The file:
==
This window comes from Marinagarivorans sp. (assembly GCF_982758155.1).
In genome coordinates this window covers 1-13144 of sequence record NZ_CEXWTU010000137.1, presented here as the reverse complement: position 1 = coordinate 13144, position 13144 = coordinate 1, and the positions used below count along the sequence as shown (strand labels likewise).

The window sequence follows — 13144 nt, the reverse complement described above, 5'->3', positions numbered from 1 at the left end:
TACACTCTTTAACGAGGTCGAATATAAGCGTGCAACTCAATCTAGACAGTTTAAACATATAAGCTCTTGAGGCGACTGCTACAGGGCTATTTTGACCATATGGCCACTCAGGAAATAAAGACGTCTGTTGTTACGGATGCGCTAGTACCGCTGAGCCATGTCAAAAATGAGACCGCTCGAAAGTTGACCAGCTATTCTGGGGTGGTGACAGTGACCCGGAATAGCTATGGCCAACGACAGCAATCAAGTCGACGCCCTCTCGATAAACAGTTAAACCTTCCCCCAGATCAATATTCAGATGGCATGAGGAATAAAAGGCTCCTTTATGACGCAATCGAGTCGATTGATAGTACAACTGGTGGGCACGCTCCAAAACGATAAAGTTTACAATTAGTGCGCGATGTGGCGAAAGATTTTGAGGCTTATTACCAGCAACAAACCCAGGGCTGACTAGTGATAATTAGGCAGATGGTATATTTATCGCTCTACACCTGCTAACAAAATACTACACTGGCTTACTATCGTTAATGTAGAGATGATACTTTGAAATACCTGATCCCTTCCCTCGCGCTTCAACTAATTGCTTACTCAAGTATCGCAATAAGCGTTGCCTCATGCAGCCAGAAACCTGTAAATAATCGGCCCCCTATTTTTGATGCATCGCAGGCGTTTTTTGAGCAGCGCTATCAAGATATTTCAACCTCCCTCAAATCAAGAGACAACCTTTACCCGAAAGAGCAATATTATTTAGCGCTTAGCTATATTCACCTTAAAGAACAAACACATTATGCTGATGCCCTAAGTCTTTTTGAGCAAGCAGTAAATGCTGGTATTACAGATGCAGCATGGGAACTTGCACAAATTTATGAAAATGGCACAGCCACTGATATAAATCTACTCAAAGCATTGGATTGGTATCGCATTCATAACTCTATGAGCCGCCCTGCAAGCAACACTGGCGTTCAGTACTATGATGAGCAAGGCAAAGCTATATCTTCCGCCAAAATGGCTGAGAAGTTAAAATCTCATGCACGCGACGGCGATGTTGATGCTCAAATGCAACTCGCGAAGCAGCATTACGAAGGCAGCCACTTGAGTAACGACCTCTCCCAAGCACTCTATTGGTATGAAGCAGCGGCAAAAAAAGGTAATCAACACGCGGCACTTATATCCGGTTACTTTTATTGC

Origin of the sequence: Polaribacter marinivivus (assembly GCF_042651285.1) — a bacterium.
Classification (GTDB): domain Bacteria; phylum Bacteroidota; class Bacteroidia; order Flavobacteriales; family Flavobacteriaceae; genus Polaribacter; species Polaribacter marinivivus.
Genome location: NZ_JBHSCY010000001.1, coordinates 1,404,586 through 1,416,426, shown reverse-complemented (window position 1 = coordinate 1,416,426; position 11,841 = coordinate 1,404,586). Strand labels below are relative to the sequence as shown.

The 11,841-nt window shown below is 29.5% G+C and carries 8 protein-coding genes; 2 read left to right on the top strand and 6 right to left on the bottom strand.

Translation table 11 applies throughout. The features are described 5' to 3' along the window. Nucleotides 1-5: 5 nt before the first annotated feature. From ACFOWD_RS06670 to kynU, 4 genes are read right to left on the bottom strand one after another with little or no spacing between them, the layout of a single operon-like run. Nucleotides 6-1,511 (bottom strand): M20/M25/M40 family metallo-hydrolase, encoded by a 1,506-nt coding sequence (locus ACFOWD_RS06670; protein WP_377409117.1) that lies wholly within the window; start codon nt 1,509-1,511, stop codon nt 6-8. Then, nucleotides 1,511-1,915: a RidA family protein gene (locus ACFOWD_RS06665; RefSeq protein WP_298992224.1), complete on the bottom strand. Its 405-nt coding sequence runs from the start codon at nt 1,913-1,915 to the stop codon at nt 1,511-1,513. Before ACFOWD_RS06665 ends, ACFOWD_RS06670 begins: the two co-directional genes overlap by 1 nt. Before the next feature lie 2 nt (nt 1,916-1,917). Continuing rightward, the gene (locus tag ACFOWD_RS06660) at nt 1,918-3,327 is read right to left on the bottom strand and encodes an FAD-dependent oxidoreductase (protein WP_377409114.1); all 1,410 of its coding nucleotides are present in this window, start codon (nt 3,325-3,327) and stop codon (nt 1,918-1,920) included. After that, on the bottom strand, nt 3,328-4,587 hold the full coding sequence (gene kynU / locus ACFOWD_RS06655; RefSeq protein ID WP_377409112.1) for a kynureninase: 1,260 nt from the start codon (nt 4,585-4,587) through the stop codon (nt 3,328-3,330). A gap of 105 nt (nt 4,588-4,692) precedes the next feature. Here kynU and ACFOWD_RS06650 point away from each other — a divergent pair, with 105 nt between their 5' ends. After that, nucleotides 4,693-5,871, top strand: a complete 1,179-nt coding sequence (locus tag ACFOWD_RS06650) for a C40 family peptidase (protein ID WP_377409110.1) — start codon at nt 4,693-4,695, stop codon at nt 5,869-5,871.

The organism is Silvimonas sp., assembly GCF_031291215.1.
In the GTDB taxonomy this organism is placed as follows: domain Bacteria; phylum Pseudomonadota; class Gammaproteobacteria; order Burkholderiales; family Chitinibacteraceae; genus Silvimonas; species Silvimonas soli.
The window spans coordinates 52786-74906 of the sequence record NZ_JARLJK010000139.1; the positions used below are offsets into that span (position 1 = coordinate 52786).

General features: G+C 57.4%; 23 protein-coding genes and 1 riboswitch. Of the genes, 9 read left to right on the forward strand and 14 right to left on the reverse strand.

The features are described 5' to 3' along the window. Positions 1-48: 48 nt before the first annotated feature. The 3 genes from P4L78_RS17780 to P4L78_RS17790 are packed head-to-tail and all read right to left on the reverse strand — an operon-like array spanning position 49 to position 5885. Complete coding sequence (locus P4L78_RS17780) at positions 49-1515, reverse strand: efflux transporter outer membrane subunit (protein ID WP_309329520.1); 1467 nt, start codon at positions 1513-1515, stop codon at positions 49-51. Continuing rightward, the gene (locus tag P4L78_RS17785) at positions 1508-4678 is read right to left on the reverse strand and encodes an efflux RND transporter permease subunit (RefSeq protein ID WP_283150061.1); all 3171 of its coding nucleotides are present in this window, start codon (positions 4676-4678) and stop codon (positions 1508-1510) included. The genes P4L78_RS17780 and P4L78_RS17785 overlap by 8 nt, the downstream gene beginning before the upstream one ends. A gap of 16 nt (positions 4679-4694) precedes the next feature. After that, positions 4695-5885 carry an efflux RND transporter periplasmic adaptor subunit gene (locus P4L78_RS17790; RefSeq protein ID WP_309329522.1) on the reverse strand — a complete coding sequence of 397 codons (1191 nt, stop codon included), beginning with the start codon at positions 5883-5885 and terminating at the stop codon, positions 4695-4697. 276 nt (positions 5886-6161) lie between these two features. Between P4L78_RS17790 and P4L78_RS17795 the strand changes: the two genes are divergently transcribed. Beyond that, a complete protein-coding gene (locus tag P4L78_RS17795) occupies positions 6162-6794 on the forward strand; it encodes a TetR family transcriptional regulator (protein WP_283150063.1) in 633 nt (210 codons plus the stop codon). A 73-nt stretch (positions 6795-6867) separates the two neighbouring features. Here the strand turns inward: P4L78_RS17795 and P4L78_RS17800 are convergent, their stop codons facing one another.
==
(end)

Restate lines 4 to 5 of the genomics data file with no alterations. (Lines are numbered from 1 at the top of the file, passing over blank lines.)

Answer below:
TACACTCTTTAACGAGGTCGAATATAAGCGTGCAACTCAATCTAGACAGTTTAAACATATAAGCTCTTGAGGCGACTGCTACAGGGCTATTTTGACCATATGGCCACTCAGGAAATAAAGACGTCTGTTGTTACGGATGCGCTAGTACCGCTGAGCCATGTCAAAAATGAGACCGCTCGAAAGTTGACCAGCTATTCTGGGGTGGTGACAGTGACCCGGAATAGCTATGGCCAACGACAGCAATCAAGTCGACGCCCTCTCGATAAACAGTTAAACCTTCCCCCAGATCAATATTCAGATGGCATGAGGAATAAAAGGCTCCTTTATGACGCAATCGAGTCGATTGATAGTACAACTGGTGGGCACGCTCCAAAACGATAAAGTTTACAATTAGTGCGCGATGTGGCGAAAGATTTTGAGGCTTATTACCAGCAACAAACCCAGGGCTGACTAGTGATAATTAGGCAGATGGTATATTTATCGCTCTACACCTGCTAACAAAATACTACACTGGCTTACTATCGTTAATGTAGAGATGATACTTTGAAATACCTGATCCCTTCCCTCGCGCTTCAACTAATTGCTTACTCAAGTATCGCAATAAGCGTTGCCTCATGCAGCCAGAAACCTGTAAATAATCGGCCCCCTATTTTTGATGCATCGCAGGCGTTTTTTGAGCAGCGCTATCAAGATATTTCAACCTCCCTCAAATCAAGAGACAACCTTTACCCGAAAGAGCAATATTATTTAGCGCTTAGCTATATTCACCTTAAAGAACAAACACATTATGCTGATGCCCTAAGTCTTTTTGAGCAAGCAGTAAATGCTGGTATTACAGATGCAGCATGGGAACTTGCACAAATTTATGAAAATGGCACAGCCACTGATATAAATCTACTCAAAGCATTGGATTGGTATCGCATTCATAACTCTATGAGCCGCCCTGCAAGCAACACTGGCGTTCAGTACTATGATGAGCAAGGCAAAGCTATATCTTCCGCCAAAATGGCTGAGAAGTTAAAATCTCATGCACGCGACGGCGATGTTGATGCTCAAATGCAACTCGCGAAGCAGCATTACGAAGGCAGCCACTTGAGTAACGACCTCTCCCAAGCACTCTATTGGTATGAAGCAGCGGCAAAAAAAGGTAATCAACACGCGGCACTTATATCCGGTTACTTTTATTGC

Origin of the sequence: Polaribacter marinivivus (assembly GCF_042651285.1) — a bacterium.